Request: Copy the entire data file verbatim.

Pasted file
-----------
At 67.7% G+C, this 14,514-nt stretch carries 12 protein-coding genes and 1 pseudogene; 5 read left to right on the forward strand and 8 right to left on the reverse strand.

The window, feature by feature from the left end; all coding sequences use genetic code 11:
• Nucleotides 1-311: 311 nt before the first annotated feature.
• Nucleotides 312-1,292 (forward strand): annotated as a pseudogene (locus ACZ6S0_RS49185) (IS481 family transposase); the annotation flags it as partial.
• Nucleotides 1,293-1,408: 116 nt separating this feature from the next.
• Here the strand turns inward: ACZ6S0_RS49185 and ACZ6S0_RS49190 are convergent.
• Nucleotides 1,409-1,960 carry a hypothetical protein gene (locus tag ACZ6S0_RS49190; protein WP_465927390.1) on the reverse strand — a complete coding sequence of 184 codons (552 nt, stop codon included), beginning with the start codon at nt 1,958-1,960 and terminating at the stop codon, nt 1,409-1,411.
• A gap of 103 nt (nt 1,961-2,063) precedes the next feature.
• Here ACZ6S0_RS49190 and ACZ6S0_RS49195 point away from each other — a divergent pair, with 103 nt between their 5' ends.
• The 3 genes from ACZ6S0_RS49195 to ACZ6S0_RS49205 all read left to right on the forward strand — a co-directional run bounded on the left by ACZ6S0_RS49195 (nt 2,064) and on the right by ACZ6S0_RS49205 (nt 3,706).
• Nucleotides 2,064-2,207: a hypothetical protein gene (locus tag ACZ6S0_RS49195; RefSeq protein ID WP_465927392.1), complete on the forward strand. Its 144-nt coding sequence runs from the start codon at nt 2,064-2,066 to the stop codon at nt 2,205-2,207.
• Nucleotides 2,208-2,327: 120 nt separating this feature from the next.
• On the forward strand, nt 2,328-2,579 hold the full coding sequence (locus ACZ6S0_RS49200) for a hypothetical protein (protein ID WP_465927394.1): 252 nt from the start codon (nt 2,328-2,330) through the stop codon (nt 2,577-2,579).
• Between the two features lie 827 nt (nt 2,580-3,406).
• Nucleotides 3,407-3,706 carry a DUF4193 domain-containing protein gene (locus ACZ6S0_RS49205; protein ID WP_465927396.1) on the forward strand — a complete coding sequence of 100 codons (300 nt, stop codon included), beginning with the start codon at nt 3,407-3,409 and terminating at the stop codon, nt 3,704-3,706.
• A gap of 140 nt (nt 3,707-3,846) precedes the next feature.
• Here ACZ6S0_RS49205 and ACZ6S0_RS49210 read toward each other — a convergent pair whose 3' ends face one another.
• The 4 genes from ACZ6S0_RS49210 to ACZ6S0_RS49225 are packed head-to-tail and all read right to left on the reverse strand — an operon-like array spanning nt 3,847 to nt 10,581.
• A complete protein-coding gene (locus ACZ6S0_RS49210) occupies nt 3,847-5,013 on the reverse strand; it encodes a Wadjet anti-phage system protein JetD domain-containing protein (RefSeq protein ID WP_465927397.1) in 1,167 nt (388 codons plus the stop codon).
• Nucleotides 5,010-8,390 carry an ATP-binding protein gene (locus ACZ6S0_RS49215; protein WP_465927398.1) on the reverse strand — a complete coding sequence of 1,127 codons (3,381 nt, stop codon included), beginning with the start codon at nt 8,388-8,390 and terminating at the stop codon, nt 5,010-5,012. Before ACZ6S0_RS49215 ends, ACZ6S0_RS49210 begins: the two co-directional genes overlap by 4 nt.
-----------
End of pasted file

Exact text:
At 67.7% G+C, this 14,514-nt stretch carries 12 protein-coding genes and 1 pseudogene; 5 read left to right on the forward strand and 8 right to left on the reverse strand.

The window, feature by feature from the left end; all coding sequences use genetic code 11:
• Nucleotides 1-311: 311 nt before the first annotated feature.
• Nucleotides 312-1,292 (forward strand): annotated as a pseudogene (locus ACZ6S0_RS49185) (IS481 family transposase); the annotation flags it as partial.
• Nucleotides 1,293-1,408: 116 nt separating this feature from the next.
• Here the strand turns inward: ACZ6S0_RS49185 and ACZ6S0_RS49190 are convergent.
• Nucleotides 1,409-1,960 carry a hypothetical protein gene (locus tag ACZ6S0_RS49190; protein WP_465927390.1) on the reverse strand — a complete coding sequence of 184 codons (552 nt, stop codon included), beginning with the start codon at nt 1,958-1,960 and terminating at the stop codon, nt 1,409-1,411.
• A gap of 103 nt (nt 1,961-2,063) precedes the next feature.
• Here ACZ6S0_RS49190 and ACZ6S0_RS49195 point away from each other — a divergent pair, with 103 nt between their 5' ends.
• The 3 genes from ACZ6S0_RS49195 to ACZ6S0_RS49205 all read left to right on the forward strand — a co-directional run bounded on the left by ACZ6S0_RS49195 (nt 2,064) and on the right by ACZ6S0_RS49205 (nt 3,706).
• Nucleotides 2,064-2,207: a hypothetical protein gene (locus tag ACZ6S0_RS49195; RefSeq protein ID WP_465927392.1), complete on the forward strand. Its 144-nt coding sequence runs from the start codon at nt 2,064-2,066 to the stop codon at nt 2,205-2,207.
• Nucleotides 2,208-2,327: 120 nt separating this feature from the next.
• On the forward strand, nt 2,328-2,579 hold the full coding sequence (locus ACZ6S0_RS49200) for a hypothetical protein (protein ID WP_465927394.1): 252 nt from the start codon (nt 2,328-2,330) through the stop codon (nt 2,577-2,579).
• Between the two features lie 827 nt (nt 2,580-3,406).
• Nucleotides 3,407-3,706 carry a DUF4193 domain-containing protein gene (locus ACZ6S0_RS49205; protein ID WP_465927396.1) on the forward strand — a complete coding sequence of 100 codons (300 nt, stop codon included), beginning with the start codon at nt 3,407-3,409 and terminating at the stop codon, nt 3,704-3,706.
• A gap of 140 nt (nt 3,707-3,846) precedes the next feature.
• Here ACZ6S0_RS49205 and ACZ6S0_RS49210 read toward each other — a convergent pair whose 3' ends face one another.
• The 4 genes from ACZ6S0_RS49210 to ACZ6S0_RS49225 are packed head-to-tail and all read right to left on the reverse strand — an operon-like array spanning nt 3,847 to nt 10,581.
• A complete protein-coding gene (locus ACZ6S0_RS49210) occupies nt 3,847-5,013 on the reverse strand; it encodes a Wadjet anti-phage system protein JetD domain-containing protein (RefSeq protein ID WP_465927397.1) in 1,167 nt (388 codons plus the stop codon).
• Nucleotides 5,010-8,390 carry an ATP-binding protein gene (locus ACZ6S0_RS49215; protein WP_465927398.1) on the reverse strand — a complete coding sequence of 1,127 codons (3,381 nt, stop codon included), beginning with the start codon at nt 8,388-8,390 and terminating at the stop codon, nt 5,010-5,012. Before ACZ6S0_RS49215 ends, ACZ6S0_RS49210 begins: the two co-directional genes overlap by 4 nt.